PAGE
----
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Israeli holidaying in SA coordinates Ethiopian rescue mission



Shay Felber was holidaying in Cape Town when violent clashes intensified between the Ethiopian army and Fano militia in Ethiopia’s Amhara province two weeks ago, leaving many Israelis stranded and desperate for help.

As the director of the Aliya and Absorption Unit of the Jewish Agency, it put an abrupt halt to Felber’s family holiday.

He soon found himself involved in dramatic and courageous rescue efforts to evacuate about 200 Israelis, including those eligible for aliya whose lives were in peril.

“I was at the V&A Waterfront when I received a call from my staff in Jerusalem saying that the situation was intensifying in the region and we needed to make an urgent plan,” Felber told the SA Jewish Report this week.

Amhara, Ethiopia’s second most populous region has been gripped by instability since April, when federal authorities moved to disarm Amhara’s security forces following the end of the devastating two-year war in the neighbouring Tigray region. Authorities last year also tried to dismantle the informal Amhara militia known as Fano.

According to reports, the fighting that broke out became Ethiopia’s most serious security crisis since the devastating civil war in Tigray, which ended in November, a deal brokered by the African Union in Pretoria.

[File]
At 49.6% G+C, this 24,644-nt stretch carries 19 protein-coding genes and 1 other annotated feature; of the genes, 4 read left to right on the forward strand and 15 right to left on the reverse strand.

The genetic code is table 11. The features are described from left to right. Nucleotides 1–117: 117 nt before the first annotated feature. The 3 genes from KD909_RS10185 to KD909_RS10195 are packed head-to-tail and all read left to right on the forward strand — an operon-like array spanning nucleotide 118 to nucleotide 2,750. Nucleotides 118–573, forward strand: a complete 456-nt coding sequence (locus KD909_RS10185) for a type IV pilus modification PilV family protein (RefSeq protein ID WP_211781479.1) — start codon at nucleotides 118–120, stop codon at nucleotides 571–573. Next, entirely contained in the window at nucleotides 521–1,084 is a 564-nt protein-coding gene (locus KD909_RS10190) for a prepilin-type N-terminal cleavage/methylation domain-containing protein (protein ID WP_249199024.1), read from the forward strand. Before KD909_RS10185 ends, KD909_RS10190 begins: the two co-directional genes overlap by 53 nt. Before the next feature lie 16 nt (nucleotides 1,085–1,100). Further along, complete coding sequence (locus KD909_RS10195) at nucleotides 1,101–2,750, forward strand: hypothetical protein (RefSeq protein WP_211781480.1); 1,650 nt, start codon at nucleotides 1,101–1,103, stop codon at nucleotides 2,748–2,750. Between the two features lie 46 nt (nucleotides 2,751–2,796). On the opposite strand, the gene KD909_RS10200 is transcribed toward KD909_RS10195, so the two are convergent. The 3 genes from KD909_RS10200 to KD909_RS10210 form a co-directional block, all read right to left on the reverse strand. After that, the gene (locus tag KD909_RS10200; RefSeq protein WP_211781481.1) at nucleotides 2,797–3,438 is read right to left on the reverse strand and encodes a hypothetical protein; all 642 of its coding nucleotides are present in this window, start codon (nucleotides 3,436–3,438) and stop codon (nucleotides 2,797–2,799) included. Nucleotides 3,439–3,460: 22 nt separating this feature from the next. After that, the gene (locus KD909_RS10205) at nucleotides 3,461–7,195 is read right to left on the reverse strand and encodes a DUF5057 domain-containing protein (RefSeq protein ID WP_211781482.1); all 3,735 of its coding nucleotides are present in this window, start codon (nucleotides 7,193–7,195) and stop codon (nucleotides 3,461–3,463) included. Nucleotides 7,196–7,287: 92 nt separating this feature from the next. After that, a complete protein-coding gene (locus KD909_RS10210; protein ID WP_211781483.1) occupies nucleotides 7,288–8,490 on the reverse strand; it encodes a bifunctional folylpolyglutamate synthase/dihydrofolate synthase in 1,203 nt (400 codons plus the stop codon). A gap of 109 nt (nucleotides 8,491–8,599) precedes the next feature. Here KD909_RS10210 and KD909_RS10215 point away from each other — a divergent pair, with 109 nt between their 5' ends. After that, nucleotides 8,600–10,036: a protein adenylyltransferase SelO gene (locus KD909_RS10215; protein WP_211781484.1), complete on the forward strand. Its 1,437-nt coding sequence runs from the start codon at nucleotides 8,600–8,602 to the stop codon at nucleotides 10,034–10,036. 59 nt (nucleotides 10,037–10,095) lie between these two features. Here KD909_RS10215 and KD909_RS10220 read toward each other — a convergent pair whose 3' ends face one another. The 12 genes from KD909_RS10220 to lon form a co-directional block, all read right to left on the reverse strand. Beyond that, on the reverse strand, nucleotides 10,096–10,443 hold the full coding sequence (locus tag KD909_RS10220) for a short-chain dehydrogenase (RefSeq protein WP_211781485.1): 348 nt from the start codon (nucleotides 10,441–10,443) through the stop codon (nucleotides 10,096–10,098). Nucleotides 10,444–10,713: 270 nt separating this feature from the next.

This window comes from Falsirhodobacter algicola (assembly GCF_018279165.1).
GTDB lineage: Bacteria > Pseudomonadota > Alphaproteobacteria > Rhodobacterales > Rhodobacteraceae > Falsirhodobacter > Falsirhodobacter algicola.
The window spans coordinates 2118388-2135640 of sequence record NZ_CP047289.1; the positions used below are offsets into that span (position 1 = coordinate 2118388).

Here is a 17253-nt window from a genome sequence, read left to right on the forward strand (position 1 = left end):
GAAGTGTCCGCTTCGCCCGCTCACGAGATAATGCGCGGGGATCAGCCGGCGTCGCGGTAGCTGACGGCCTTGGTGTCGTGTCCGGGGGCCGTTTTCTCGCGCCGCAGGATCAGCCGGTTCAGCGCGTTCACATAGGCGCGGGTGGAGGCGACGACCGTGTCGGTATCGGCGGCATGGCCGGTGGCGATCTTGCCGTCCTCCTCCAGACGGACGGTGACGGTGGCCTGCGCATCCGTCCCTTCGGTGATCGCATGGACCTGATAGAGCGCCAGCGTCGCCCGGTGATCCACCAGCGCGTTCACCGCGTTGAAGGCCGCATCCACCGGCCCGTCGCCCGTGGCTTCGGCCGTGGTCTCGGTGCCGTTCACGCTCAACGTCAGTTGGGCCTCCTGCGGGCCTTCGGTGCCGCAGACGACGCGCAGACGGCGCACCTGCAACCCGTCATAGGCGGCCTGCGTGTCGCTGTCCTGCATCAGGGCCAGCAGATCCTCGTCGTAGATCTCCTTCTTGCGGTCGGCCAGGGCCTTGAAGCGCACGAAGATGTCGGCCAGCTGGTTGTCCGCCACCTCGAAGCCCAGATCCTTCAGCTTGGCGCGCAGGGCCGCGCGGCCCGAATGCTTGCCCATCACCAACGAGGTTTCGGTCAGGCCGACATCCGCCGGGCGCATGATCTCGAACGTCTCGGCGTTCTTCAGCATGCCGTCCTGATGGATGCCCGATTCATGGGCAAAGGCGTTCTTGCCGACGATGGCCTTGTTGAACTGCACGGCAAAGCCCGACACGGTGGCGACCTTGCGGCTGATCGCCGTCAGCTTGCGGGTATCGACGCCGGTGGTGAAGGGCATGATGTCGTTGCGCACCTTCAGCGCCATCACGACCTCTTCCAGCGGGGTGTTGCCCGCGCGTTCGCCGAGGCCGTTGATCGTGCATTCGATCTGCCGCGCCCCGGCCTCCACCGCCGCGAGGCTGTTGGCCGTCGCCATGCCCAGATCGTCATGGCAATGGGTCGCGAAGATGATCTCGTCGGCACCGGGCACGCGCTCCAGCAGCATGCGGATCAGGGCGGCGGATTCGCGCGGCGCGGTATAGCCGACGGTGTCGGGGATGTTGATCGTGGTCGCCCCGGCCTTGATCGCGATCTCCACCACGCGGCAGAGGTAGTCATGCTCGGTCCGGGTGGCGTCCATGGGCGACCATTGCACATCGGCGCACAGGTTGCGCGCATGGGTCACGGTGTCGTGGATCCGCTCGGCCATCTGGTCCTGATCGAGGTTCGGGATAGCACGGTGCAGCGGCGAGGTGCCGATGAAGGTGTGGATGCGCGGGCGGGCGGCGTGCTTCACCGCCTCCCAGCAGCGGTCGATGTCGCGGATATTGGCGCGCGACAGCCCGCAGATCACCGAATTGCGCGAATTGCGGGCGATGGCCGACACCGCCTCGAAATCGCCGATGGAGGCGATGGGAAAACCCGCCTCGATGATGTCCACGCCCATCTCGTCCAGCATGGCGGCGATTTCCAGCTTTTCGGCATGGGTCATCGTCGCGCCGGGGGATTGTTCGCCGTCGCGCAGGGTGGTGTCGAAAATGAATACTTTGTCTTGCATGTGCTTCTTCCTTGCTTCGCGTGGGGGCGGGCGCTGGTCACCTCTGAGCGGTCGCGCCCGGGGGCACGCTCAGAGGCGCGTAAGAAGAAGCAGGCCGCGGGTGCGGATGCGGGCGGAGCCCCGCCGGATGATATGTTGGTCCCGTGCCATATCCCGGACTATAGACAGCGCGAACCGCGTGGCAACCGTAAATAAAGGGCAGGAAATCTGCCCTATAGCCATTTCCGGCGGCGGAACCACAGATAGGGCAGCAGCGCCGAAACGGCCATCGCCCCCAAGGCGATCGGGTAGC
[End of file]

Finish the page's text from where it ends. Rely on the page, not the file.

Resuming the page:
The increasing volatility of the situation led to Ethiopia’s government declaring a six-month state of emergency in Amhara, the country’s second-largest region, on 4 August, following days of clashes between the military and local Fano militia. It gave the government the power to impose curfews, restrict movement, and ban gatherings.

Felber, who was the Jewish Agency shaliach (emissary) in South Africa back in 2003, immediately set to work with his staff in Israel and on the ground in the northern Ethiopian city of Gondar.

“There were three groups of people needing urgent assistance: Israeli citizens of Ethiopian origin who were visiting; olim who were in the process of making aliya; and Israeli volunteers from our Project Ten centre who do community work there,” he said.